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Automated news in practice: changing the journalistic doxa during COVID-19, at the BBC and across media organisations

Danzon-Chambaud, Samuel orcid logoORCID: 0000-0002-5123-9682 (2023) Automated news in practice: changing the journalistic doxa during COVID-19, at the BBC and across media organisations. PhD thesis, Dublin City University.

This PhD thesis explores the deployment of automated text generation for journalistic purposes - also known as automated news or automated journalism -within newsrooms. To evaluate its perceived impacts on the work of media practitioners, I rely on Bourdieu's Field theory ǡ but also make use of Actor-network theory to detail its adoption at a more descriptive level. This study is based on various case studies and on a mixed-methods framework that is essentially made of 30 semi-structured interviews conducted with media practitioners, technologists and executives working at 23 news organisations in Europe, North America and Australia; it also involves elements of a netnography as online material and screenshots were analysed as part of this process. My empirical work starts with a descriptive account that includes three case studies: one on the use of automated news to cover COVID-19, another one on BBC's experiments with the technology and a last one that shows a cross-national comparison between three media types (i.e., public service media, news agencies and newspapers). I then move on to a more interpretative part where I examine media practitioners ǯ reactions to automated news, analysing the challenges of having to rely on external datasets, the importance of acquiring a computational thinking mindset and tensions within and outside the field of journalism for this. My research shows that the use of automated news implies structural changes to journalism practice and cannot be seen as a mere "tool of the trade." For practitioners, the most challenging part lies with being able to master both the uniqueness of journalistic work and a type of abstract reasoning close to computer programming. However, this could leave some being unable to adapt to this new computational spirit, which seems to be gradually taking root within newsrooms. As for future development of automated news systems, it remains to be seen if media organisations or platforms will have the upper hand in remaining at the centre of it.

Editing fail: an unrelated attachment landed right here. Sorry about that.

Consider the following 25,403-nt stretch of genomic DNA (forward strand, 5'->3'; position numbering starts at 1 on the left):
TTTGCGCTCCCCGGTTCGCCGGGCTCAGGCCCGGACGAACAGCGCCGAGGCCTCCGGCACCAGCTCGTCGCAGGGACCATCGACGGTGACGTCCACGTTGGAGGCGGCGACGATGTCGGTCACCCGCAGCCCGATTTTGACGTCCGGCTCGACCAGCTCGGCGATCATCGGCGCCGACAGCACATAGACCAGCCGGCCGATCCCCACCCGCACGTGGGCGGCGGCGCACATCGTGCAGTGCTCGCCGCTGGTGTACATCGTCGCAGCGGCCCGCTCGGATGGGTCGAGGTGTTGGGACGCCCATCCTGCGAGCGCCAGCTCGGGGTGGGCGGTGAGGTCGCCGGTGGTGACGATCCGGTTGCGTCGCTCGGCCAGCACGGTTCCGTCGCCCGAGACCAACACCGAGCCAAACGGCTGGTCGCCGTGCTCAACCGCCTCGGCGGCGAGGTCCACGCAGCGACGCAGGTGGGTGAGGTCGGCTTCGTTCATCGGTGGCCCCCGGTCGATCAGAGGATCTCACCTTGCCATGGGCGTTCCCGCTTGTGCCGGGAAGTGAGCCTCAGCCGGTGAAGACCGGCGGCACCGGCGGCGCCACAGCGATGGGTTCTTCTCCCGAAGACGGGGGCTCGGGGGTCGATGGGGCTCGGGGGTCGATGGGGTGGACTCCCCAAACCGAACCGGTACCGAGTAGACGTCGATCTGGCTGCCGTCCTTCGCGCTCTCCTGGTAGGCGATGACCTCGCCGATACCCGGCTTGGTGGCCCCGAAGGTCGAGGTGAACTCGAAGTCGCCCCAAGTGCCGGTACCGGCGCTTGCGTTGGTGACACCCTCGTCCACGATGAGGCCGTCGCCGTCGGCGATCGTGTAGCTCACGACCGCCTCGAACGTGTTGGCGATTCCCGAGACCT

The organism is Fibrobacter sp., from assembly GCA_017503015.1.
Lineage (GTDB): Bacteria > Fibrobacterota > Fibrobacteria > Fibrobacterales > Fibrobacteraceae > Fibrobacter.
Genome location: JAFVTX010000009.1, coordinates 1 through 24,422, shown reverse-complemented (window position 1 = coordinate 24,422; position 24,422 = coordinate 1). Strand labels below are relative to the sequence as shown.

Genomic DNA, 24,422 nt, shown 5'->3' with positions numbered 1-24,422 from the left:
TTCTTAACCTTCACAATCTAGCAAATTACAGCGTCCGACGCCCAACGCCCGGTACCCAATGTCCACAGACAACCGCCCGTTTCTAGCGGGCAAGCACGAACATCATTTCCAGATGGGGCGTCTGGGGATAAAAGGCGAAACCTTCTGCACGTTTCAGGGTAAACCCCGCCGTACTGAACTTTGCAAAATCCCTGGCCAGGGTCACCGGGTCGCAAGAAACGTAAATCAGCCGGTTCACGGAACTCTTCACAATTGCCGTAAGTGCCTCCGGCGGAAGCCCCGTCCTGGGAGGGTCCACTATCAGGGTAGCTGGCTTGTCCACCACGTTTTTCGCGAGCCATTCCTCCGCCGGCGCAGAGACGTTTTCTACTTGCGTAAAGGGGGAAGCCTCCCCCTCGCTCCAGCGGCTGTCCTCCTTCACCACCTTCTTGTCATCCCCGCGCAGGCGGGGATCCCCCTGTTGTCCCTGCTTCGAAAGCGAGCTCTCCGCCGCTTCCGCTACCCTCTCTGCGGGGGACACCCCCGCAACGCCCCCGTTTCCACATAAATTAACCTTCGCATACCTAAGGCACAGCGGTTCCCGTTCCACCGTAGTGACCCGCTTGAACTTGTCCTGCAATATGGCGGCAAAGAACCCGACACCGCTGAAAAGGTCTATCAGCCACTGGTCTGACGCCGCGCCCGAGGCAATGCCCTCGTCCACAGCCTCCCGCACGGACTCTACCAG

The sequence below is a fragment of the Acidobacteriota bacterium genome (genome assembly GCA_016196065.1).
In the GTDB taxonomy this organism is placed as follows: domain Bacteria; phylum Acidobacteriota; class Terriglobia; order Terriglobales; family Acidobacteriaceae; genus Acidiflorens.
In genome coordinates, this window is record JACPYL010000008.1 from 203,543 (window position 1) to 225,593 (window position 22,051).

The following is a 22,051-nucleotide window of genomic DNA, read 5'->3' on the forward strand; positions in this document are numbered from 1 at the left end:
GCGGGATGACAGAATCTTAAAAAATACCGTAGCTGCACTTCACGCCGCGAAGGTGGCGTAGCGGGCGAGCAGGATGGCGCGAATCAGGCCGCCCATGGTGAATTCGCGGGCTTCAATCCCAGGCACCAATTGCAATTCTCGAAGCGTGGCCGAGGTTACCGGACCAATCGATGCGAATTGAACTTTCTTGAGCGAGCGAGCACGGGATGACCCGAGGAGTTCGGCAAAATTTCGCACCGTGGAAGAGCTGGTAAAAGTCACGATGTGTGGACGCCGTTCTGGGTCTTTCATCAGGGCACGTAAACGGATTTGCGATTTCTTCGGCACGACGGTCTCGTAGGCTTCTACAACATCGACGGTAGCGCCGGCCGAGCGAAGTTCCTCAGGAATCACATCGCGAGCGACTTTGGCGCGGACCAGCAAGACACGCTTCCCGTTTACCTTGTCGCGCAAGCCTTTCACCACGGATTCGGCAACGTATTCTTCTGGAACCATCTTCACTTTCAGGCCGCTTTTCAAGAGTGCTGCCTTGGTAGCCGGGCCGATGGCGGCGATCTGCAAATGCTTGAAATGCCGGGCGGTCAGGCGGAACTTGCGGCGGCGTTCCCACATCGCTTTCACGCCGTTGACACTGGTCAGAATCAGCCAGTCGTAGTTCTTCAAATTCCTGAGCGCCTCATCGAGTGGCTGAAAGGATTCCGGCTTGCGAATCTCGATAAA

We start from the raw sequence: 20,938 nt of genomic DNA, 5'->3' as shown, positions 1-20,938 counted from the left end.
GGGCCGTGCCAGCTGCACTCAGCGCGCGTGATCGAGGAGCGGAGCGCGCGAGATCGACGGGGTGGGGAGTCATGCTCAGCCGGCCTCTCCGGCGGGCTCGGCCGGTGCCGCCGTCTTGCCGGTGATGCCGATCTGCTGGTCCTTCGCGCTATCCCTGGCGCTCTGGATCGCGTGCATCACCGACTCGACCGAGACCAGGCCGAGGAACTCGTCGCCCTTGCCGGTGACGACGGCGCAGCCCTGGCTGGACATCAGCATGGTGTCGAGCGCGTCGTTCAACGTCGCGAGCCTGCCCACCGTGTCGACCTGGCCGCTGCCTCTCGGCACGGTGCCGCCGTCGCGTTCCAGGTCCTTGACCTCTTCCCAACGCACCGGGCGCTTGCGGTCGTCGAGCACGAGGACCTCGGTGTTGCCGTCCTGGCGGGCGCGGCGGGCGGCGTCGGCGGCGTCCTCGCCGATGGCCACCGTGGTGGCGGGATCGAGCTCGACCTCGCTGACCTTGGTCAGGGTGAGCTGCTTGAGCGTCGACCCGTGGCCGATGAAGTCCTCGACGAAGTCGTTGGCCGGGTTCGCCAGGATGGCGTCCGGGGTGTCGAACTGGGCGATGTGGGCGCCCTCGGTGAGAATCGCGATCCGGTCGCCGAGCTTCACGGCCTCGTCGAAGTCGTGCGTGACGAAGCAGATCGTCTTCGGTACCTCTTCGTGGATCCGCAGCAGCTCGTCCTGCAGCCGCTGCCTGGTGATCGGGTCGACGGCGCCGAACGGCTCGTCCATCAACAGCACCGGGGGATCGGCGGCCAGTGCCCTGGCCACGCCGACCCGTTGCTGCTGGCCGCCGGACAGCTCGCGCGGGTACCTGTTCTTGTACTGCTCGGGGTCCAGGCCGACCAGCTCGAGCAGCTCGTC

Item Type:Thesis (PhD)
Date of Award:March 2023
Supervisor(s):Cornia, Alessio, Rafter, Kevin and Robbins, David
Uncontrolled Keywords:Automated News; Automated Journalism
Subjects:Social Sciences > Communication
Social Sciences > Journalism
DCU Faculties and Centres:DCU Faculties and Schools > Faculty of Humanities and Social Science > School of Communications
Use License:This item is licensed under a Creative Commons Attribution-NonCommercial-No Derivative Works 4.0 License. View License
ID Code:28004
Deposited On:31 Mar 2023 10:52 by Alessio Cornia . Last Modified 07 Feb 2024 09:48

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